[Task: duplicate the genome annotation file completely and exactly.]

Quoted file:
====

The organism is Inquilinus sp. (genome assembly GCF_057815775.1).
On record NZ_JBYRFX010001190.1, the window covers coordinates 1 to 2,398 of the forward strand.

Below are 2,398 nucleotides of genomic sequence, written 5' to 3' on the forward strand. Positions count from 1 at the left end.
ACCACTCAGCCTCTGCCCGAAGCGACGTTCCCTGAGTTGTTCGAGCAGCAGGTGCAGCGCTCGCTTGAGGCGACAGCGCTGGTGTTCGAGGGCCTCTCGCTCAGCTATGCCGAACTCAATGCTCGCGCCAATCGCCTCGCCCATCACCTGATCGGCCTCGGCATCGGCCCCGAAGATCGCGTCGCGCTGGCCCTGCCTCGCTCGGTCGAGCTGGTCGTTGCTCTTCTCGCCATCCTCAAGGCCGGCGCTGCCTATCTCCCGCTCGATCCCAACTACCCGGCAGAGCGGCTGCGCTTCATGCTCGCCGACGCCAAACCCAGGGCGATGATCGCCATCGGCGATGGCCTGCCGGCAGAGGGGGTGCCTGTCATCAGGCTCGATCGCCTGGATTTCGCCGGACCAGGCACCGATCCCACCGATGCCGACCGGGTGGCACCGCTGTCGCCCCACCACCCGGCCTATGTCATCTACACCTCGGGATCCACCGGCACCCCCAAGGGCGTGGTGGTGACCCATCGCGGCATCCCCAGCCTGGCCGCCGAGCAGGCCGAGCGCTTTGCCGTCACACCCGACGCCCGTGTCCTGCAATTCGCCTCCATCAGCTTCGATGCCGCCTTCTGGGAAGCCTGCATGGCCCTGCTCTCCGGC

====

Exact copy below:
The organism is Inquilinus sp. (genome assembly GCF_057815775.1).
On record NZ_JBYRFX010001190.1, the window covers coordinates 1 to 2,398 of the forward strand.

Below are 2,398 nucleotides of genomic sequence, written 5' to 3' on the forward strand. Positions count from 1 at the left end.
ACCACTCAGCCTCTGCCCGAAGCGACGTTCCCTGAGTTGTTCGAGCAGCAGGTGCAGCGCTCGCTTGAGGCGACAGCGCTGGTGTTCGAGGGCCTCTCGCTCAGCTATGCCGAACTCAATGCTCGCGCCAATCGCCTCGCCCATCACCTGATCGGCCTCGGCATCGGCCCCGAAGATCGCGTCGCGCTGGCCCTGCCTCGCTCGGTCGAGCTGGTCGTTGCTCTTCTCGCCATCCTCAAGGCCGGCGCTGCCTATCTCCCGCTCGATCCCAACTACCCGGCAGAGCGGCTGCGCTTCATGCTCGCCGACGCCAAACCCAGGGCGATGATCGCCATCGGCGATGGCCTGCCGGCAGAGGGGGTGCCTGTCATCAGGCTCGATCGCCTGGATTTCGCCGGACCAGGCACCGATCCCACCGATGCCGACCGGGTGGCACCGCTGTCGCCCCACCACCCGGCCTATGTCATCTACACCTCGGGATCCACCGGCACCCCCAAGGGCGTGGTGGTGACCCATCGCGGCATCCCCAGCCTGGCCGCCGAGCAGGCCGAGCGCTTTGCCGTCACACCCGACGCCCGTGTCCTGCAATTCGCCTCCATCAGCTTCGATGCCGCCTTCTGGGAAGCCTGCATGGCCCTGCTCTCCGGC